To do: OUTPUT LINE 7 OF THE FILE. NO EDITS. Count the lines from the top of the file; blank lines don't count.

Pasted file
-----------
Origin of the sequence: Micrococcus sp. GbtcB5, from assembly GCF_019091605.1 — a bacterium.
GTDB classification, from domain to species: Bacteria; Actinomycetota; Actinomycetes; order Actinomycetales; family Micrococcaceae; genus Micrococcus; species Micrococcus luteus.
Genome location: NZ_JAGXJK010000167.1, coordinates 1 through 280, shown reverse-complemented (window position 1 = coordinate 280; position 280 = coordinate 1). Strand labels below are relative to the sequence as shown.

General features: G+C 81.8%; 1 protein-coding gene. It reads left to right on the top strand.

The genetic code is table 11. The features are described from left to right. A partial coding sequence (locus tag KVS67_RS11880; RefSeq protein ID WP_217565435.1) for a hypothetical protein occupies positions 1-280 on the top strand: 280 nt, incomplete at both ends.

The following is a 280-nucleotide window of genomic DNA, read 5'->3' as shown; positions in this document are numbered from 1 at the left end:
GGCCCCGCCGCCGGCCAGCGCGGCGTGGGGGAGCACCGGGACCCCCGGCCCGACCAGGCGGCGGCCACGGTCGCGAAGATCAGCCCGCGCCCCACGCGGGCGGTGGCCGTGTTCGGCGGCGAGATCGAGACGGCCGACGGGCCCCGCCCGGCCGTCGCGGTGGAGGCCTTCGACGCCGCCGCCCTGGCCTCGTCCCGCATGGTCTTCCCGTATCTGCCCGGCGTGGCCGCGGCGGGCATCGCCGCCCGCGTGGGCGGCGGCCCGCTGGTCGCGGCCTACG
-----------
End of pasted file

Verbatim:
GGCCCCGCCGCCGGCCAGCGCGGCGTGGGGGAGCACCGGGACCCCCGGCCCGACCAGGCGGCGGCCACGGTCGCGAAGATCAGCCCGCGCCCCACGCGGGCGGTGGCCGTGTTCGGCGGCGAGATCGAGACGGCCGACGGGCCCCGCCCGGCCGTCGCGGTGGAGGCCTTCGACGCCGCCGCCCTGGCCTCGTCCCGCATGGTCTTCCCGTATCTGCCCGGCGTGGCCGCGGCGGGCATCGCCGCCCGCGTGGGCGGCGGCCCGCTGGTCGCGGCCTACG